Wallace Stevens

Wallace Stevens (October 2, 1879 – August 2, 1955) was an American Modernist poet. He was born in Reading, Pennsylvania, educated at Harvard and then New York Law School, and he spent most of his life working as an executive for an insurance company in Hartford, Connecticut. He won the Pulitzer Prize for Poetry for his Collected Poems in 1955.

Some of his best-known poems include "Valley Candle", "Anecdote of the Jar", "Disillusionment of Ten O'Clock", "The Emperor of Ice-Cream", "The Idea of Order at Key West", "Sunday Morning", "The Snow Man", and "Thirteen Ways of Looking at a Blackbird."

Read more about Wallace Stevens:  Poetry

Other articles related to "wallace stevens, stevens, wallace":

Harmonium (poetry Collection)
... poet Wallace Stevens ... critic Mark Van Doren had it right when he wrote in The Nation in 1923 that Stevens's wit "is tentative, perverse, and superfine and it will never be popular." Yet by 1960 the cottage industry of Stevens ... The Wallace Stevens Journal has been published by the Wallace Stevens Society since 1979, and its editor, John N ...
List Of Counties In Kansas - Alphabetical List
... County 041 Abilene 1857 From unorganized area Daniel Stevens Dickinson, U.S ... km2) Logan County 109 Oakley 1888 Formed from Wallace County (formerly named St. 7002680000000000000680 sq mi (70031761000000000001,761 km2) Stevens County 189 Hugoton 1886 Formed from Seward County Thaddeus Stevens, U.S ...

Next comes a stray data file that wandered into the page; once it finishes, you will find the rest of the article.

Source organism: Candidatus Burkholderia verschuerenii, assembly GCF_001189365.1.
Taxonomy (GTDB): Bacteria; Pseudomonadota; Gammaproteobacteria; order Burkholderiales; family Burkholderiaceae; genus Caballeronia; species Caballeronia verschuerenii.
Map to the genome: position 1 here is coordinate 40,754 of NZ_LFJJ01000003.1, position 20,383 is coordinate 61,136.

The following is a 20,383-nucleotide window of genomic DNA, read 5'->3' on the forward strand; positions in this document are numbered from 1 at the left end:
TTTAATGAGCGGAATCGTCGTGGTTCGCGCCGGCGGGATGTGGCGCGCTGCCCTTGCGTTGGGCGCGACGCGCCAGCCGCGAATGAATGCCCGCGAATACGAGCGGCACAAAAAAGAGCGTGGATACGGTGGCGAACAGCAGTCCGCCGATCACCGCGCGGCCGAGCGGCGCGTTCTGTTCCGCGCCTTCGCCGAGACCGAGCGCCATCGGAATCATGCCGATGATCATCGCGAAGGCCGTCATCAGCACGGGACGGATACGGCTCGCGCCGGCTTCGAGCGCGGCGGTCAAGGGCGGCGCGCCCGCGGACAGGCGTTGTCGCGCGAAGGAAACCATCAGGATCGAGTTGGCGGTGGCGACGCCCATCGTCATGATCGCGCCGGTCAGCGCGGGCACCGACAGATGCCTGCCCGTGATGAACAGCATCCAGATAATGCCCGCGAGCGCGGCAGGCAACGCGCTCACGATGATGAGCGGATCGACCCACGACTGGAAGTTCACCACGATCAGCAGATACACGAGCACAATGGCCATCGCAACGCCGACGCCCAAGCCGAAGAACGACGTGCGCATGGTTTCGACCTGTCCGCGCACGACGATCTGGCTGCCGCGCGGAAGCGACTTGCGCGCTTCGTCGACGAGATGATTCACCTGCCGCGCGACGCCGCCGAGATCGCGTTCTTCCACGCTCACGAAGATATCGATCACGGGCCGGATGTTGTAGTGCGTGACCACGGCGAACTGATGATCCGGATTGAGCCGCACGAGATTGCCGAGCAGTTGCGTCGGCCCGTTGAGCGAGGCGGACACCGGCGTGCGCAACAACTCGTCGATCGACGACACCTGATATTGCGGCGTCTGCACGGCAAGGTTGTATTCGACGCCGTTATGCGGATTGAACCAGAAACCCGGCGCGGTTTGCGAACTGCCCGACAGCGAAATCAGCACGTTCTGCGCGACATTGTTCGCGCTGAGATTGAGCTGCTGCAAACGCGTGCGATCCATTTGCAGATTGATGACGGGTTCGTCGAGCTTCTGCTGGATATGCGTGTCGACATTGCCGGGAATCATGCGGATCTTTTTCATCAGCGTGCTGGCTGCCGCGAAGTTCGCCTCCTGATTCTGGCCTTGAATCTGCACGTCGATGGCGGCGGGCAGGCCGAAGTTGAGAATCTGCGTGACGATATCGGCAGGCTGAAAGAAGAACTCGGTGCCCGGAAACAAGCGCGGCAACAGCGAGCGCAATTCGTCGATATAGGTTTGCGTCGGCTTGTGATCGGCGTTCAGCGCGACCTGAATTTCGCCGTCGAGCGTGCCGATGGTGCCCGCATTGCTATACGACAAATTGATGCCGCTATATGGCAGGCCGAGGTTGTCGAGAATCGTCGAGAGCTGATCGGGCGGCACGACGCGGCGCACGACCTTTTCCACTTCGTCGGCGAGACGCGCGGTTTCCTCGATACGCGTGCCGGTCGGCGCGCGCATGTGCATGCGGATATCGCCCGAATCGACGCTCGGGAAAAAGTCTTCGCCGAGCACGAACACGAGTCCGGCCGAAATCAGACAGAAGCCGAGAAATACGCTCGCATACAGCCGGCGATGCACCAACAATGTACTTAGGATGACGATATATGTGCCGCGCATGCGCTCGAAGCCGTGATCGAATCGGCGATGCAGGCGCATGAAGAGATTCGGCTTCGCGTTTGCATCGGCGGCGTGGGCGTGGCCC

Robin Holloway - Compositions
... Scenes from Schumann for orchestra, Opus 14, The Wind Shifts for high voice and strings (text of Wallace Stevens) 1971 Opus 15, Banal Sojourn for high voice and piano (text of Wallace Stevens ... Jacobean texts), Opus 27, The Leaves Cry for soprano and piano (texts of Wallace Stevens and Christina Rosetti) 1974-75 Opus 28, Sea-Surface Full of Clouds ... Smith/Raleigh) 1978-79 Opus 39, The Noon's Repose for tenor and harp (Eliot/Stevens/Marvell), Opus 40, Second Concerto for Orchestra, Opus 41, Serenade in C for octet 1979-80 Opus 42, First Idyll for small ...
Wallace Stevens - Bibliography - Prose
... The Necessary Angel (essays) (1951) Posthumous publications Letters of Wallace James Stevens, edited by Holly Stevens (1966) Secretaries of the Moon The Letters of ... Bates (1989) The Contemplated Spouse The Letter of Wallace Stevens to Elsie, edited by D.J ...
Suggested Deathbed Conversions - Wallace Stevens
... The poet Wallace Stevens is said to have been baptized a Catholic during his last days suffering from stomach cancer ... This account is disputed, particularly by Stevens's daughter, Holly, and critic, Helen Vendler, who, in a letter to James Wm ... "he was interviewed twenty years after Stevens' death." In his response, Chichetto noted that Vendler ignored "the testimony of Dr ...

Famous quotes by wallace stevens:

    Who can think of the sun costuming clouds
    When all people are shaken
    Or of night endazzled, proud,
    When people awaken
    And cry and cry for help?
    Wallace Stevens (1879–1955)

    Mon Dieu, hear the poet’s prayer.
    The romantic should be here.
    The romantic should be there.
    It ought to be everywhere.
    But the romantic must never remain.
    Mon Dieu, and must never again return.
    Wallace Stevens (1879–1955)

    And the beauty
    Of the moonlight
    Falling there,
    Falling
    As sleep falls
    In the innocent air.
    Wallace Stevens (1879–1955)

    Union of the weakest develops strength
    Not wisdom. Can all men, together, avenge
    One of the leaves that have fallen in autumn?
    But the wise man avenges by building his city in snow.
    Wallace Stevens (1879–1955)

    But I know, too,
    That the blackbird is involved
    In what I know.
    Wallace Stevens (1879–1955)